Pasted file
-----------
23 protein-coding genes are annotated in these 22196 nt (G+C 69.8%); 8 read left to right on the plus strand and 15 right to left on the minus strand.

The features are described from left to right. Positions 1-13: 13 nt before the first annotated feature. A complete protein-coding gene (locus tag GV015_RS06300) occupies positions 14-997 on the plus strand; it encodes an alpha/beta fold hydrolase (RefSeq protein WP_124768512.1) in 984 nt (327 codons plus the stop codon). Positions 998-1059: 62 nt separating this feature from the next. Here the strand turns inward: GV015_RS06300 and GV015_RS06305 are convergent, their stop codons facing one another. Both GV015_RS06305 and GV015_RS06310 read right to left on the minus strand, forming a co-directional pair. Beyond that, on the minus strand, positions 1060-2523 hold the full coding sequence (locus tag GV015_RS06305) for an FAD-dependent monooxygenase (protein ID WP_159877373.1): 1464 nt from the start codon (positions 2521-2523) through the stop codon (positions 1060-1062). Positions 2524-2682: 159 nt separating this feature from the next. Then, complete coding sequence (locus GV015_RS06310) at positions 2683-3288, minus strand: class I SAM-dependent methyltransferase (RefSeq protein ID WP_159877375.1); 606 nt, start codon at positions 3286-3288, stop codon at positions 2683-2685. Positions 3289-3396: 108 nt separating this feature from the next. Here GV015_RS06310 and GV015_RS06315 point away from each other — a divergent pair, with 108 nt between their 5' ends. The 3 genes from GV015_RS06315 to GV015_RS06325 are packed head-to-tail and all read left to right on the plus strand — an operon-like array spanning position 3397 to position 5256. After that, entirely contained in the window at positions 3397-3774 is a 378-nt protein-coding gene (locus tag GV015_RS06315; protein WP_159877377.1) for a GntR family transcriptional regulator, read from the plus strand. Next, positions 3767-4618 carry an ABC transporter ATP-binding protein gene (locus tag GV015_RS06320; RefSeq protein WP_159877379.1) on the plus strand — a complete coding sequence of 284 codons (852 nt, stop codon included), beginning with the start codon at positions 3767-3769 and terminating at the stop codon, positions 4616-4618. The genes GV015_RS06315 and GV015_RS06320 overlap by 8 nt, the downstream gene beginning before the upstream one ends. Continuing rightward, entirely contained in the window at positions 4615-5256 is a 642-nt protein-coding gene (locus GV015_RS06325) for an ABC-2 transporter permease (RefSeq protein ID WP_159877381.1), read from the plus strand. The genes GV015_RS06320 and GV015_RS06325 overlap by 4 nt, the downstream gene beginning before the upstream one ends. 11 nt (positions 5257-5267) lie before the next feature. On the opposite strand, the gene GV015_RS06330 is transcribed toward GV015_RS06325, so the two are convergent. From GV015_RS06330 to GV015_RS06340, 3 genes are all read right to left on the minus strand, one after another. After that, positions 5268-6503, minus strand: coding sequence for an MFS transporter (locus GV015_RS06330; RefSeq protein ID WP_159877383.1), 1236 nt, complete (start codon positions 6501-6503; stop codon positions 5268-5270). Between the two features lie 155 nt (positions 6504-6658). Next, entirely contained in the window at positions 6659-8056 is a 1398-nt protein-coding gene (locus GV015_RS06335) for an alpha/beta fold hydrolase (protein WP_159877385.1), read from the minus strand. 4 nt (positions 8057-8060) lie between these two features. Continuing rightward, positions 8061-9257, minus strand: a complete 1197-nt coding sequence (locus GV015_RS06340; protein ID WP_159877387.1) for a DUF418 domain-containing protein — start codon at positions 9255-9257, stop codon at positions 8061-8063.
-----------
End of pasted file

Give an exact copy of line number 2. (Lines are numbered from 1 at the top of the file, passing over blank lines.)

The features are described from left to right. Positions 1-13: 13 nt before the first annotated feature. A complete protein-coding gene (locus tag GV015_RS06300) occupies positions 14-997 on the plus strand; it encodes an alpha/beta fold hydrolase (RefSeq protein WP_124768512.1) in 984 nt (327 codons plus the stop codon). Positions 998-1059: 62 nt separating this feature from the next. Here the strand turns inward: GV015_RS06300 and GV015_RS06305 are convergent, their stop codons facing one another. Both GV015_RS06305 and GV015_RS06310 read right to left on the minus strand, forming a co-directional pair. Beyond that, on the minus strand, positions 1060-2523 hold the full coding sequence (locus tag GV015_RS06305) for an FAD-dependent monooxygenase (protein ID WP_159877373.1): 1464 nt from the start codon (positions 2521-2523) through the stop codon (positions 1060-1062). Positions 2524-2682: 159 nt separating this feature from the next. Then, complete coding sequence (locus GV015_RS06310) at positions 2683-3288, minus strand: class I SAM-dependent methyltransferase (RefSeq protein ID WP_159877375.1); 606 nt, start codon at positions 3286-3288, stop codon at positions 2683-2685. Positions 3289-3396: 108 nt separating this feature from the next. Here GV015_RS06310 and GV015_RS06315 point away from each other — a divergent pair, with 108 nt between their 5' ends. The 3 genes from GV015_RS06315 to GV015_RS06325 are packed head-to-tail and all read left to right on the plus strand — an operon-like array spanning position 3397 to position 5256. After that, entirely contained in the window at positions 3397-3774 is a 378-nt protein-coding gene (locus tag GV015_RS06315; protein WP_159877377.1) for a GntR family transcriptional regulator, read from the plus strand. Next, positions 3767-4618 carry an ABC transporter ATP-binding protein gene (locus tag GV015_RS06320; RefSeq protein WP_159877379.1) on the plus strand — a complete coding sequence of 284 codons (852 nt, stop codon included), beginning with the start codon at positions 3767-3769 and terminating at the stop codon, positions 4616-4618. The genes GV015_RS06315 and GV015_RS06320 overlap by 8 nt, the downstream gene beginning before the upstream one ends. Continuing rightward, entirely contained in the window at positions 4615-5256 is a 642-nt protein-coding gene (locus GV015_RS06325) for an ABC-2 transporter permease (RefSeq protein ID WP_159877381.1), read from the plus strand. The genes GV015_RS06320 and GV015_RS06325 overlap by 4 nt, the downstream gene beginning before the upstream one ends. 11 nt (positions 5257-5267) lie before the next feature. On the opposite strand, the gene GV015_RS06330 is transcribed toward GV015_RS06325, so the two are convergent. From GV015_RS06330 to GV015_RS06340, 3 genes are all read right to left on the minus strand, one after another. After that, positions 5268-6503, minus strand: coding sequence for an MFS transporter (locus GV015_RS06330; RefSeq protein ID WP_159877383.1), 1236 nt, complete (start codon positions 6501-6503; stop codon positions 5268-5270). Between the two features lie 155 nt (positions 6504-6658). Next, entirely contained in the window at positions 6659-8056 is a 1398-nt protein-coding gene (locus GV015_RS06335) for an alpha/beta fold hydrolase (protein WP_159877385.1), read from the minus strand. 4 nt (positions 8057-8060) lie between these two features. Continuing rightward, positions 8061-9257, minus strand: a complete 1197-nt coding sequence (locus GV015_RS06340; protein ID WP_159877387.1) for a DUF418 domain-containing protein — start codon at positions 9255-9257, stop codon at positions 8061-8063.